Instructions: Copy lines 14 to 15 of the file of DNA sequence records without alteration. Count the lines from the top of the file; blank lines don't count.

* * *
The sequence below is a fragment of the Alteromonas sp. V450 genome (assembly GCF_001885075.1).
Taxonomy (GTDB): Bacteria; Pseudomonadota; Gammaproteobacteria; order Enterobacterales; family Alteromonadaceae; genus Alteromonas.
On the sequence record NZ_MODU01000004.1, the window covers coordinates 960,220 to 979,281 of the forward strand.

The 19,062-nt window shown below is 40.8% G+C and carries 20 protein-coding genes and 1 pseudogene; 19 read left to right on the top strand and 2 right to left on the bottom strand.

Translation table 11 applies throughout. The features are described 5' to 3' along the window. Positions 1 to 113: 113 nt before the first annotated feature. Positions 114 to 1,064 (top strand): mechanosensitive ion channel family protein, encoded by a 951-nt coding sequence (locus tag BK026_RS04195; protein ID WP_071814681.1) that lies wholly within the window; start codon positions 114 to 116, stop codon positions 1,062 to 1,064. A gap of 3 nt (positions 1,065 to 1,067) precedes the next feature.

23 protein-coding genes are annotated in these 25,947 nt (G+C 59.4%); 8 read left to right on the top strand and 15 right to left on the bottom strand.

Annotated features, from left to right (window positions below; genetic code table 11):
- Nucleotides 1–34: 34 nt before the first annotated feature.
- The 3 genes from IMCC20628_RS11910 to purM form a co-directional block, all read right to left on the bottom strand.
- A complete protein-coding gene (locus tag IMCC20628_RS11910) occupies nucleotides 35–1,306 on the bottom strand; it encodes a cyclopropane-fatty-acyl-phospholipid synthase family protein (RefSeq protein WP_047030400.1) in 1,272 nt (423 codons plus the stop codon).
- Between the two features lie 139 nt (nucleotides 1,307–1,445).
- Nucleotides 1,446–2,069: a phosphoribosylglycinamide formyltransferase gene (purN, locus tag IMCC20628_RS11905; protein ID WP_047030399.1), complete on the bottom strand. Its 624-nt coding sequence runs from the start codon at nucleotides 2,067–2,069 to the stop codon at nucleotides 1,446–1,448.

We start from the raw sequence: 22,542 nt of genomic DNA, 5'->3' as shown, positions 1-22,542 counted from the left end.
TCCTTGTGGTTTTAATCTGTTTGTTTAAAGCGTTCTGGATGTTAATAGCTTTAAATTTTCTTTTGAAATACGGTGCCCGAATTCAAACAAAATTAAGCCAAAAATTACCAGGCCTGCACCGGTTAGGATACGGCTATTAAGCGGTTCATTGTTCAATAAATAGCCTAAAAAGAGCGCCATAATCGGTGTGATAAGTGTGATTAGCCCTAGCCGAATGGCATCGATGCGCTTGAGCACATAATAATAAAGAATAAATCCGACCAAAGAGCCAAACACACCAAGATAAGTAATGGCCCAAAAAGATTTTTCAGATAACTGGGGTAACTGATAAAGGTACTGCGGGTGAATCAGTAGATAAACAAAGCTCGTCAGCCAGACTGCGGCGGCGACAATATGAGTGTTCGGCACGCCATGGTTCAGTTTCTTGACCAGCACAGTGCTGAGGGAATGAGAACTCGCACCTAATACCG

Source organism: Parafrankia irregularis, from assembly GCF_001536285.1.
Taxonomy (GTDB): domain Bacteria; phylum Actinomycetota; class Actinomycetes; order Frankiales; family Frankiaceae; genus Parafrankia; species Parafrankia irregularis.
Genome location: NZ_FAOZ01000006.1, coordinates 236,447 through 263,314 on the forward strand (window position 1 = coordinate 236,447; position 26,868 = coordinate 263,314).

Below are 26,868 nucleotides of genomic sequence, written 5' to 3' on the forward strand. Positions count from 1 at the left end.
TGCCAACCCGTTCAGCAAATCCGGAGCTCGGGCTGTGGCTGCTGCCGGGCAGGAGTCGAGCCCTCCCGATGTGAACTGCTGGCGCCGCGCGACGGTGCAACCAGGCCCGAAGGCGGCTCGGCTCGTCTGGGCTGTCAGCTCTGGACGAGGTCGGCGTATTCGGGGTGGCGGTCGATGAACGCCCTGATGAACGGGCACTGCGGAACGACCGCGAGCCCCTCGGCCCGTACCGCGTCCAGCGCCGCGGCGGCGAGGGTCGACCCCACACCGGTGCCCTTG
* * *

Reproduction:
TCCTTGTGGTTTTAATCTGTTTGTTTAAAGCGTTCTGGATGTTAATAGCTTTAAATTTTCTTTTGAAATACGGTGCCCGAATTCAAACAAAATTAAGCCAAAAATTACCAGGCCTGCACCGGTTAGGATACGGCTATTAAGCGGTTCATTGTTCAATAAATAGCCTAAAAAGAGCGCCATAATCGGTGTGATAAGTGTGATTAGCCCTAGCCGAATGGCATCGATGCGCTTGAGCACATAATAATAAAGAATAAATCCGACCAAAGAGCCAAACACACCAAGATAAGTAATGGCCCAAAAAGATTTTTCAGATAACTGGGGTAACTGATAAAGGTACTGCGGGTGAATCAGTAGATAAACAAAGCTCGTCAGCCAGACTGCGGCGGCGACAATATGAGTGTTCGGCACGCCATGGTTCAGTTTCTTGACCAGCACAGTGCTGAGGGAATGAGAACTCGCACCTAATACCG

Source organism: Parafrankia irregularis, from assembly GCF_001536285.1.